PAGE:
Some areas in the metro still waiting to be explored though
Townships or integrated communities with live-work-play components are branching out from their current concentration in the agglomeration of cities around Manila toward the countryside, Colliers Philippines noted in its recent report.
Office spaces could spread north and south of Metro Manila, into the provinces of Bulacan, Pampanga, Cavite and Laguna, the consultancy noted. Other strategic locations include the provinces of La Union, Pangasinan, Tarlac, Batangas, Naga, Iloilo, Bacolod, Cebu, Davao, and Cagayan de Oro.
President Rodrigo Duterte, inaugurated a year ago last month, ran on a campaign of decentralisation from the national capital region, where office vacancy rates have dipped as low as one percent in the financial district of Makati.
“Colliers believes that the Duterte administration’s decentralization thrust anchored on the implementation of major public infrastructure projects should entice developers to aggressively pursue integrated communities outside of Metro Manila,” the consultancy noted in a statement.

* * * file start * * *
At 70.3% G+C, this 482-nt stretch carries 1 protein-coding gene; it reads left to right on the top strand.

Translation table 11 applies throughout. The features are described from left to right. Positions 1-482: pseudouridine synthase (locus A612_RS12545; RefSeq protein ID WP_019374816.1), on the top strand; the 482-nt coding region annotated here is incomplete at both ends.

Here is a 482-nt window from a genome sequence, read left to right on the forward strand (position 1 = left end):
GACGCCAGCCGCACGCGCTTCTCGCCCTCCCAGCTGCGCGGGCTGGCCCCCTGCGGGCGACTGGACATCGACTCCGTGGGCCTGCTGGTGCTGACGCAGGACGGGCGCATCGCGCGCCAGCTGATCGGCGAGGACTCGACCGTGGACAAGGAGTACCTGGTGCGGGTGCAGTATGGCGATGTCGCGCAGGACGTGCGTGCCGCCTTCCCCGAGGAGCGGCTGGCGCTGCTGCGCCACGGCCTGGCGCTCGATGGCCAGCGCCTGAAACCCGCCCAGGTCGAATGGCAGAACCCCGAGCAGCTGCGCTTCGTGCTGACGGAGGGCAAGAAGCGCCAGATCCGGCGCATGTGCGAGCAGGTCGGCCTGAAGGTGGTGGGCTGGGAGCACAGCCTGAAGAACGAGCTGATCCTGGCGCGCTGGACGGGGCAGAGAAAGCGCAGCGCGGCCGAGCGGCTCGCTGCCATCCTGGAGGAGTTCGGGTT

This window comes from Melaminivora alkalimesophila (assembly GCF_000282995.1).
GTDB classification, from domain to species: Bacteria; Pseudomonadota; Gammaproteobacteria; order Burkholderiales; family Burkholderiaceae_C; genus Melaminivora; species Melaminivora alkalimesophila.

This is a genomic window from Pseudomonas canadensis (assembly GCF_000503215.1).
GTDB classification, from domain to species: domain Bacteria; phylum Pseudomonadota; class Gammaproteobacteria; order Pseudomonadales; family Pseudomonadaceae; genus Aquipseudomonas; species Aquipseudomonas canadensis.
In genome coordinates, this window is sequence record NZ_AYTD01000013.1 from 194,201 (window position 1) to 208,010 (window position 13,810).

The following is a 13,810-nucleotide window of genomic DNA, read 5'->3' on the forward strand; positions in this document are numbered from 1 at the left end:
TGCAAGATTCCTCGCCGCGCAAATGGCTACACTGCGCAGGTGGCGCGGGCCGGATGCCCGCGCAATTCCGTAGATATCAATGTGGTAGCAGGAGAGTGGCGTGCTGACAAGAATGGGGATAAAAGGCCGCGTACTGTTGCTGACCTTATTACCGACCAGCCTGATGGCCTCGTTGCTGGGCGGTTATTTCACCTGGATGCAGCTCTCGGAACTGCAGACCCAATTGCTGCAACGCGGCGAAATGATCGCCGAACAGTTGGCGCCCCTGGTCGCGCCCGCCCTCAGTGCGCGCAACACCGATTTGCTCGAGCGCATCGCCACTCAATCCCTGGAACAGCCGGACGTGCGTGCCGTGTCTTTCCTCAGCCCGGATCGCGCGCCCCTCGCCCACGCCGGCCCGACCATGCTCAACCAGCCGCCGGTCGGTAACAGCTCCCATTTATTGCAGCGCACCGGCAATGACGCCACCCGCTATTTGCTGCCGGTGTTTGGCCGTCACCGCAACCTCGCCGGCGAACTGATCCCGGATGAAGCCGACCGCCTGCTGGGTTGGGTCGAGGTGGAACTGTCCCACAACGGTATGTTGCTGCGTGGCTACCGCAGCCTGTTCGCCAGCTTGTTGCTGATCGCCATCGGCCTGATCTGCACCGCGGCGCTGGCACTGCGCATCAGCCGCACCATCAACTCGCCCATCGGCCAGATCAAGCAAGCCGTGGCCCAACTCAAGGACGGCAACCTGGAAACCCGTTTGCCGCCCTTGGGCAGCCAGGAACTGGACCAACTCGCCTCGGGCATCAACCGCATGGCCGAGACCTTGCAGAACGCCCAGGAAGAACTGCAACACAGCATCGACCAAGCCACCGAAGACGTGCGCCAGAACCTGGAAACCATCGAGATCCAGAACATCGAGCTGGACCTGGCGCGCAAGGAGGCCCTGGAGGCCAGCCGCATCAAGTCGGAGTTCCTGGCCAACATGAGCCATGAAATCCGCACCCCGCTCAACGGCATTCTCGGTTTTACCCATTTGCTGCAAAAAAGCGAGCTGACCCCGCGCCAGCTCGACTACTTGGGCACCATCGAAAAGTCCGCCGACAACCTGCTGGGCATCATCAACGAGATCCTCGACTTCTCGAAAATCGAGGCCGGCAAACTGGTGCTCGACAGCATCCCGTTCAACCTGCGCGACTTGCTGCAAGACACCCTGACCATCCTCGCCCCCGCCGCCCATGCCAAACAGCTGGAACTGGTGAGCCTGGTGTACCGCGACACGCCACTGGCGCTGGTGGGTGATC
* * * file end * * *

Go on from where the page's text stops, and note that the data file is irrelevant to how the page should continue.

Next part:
Developers can still exhaust commercial opportunities in the capital by means of “reacquisition” or buying back previous assets sold to private owners and donated to government agencies.
“Even if these pieces of land cost much higher now, they would still be able to realize higher returns,” Colliers Philippines research manager Joey Bondoc told the Philippine Inquirer.
Otherwise, realty firms can explore reclamation opportunities in Manila Bay in the vein of projects like the 148-hectare Manila Solar City. City of Pearl, a Belt & Road project that has gained approval from Manila Mayor Joseph Estrada, is set to occupy 407 hectares of reclaimed land near the Baseco Compound.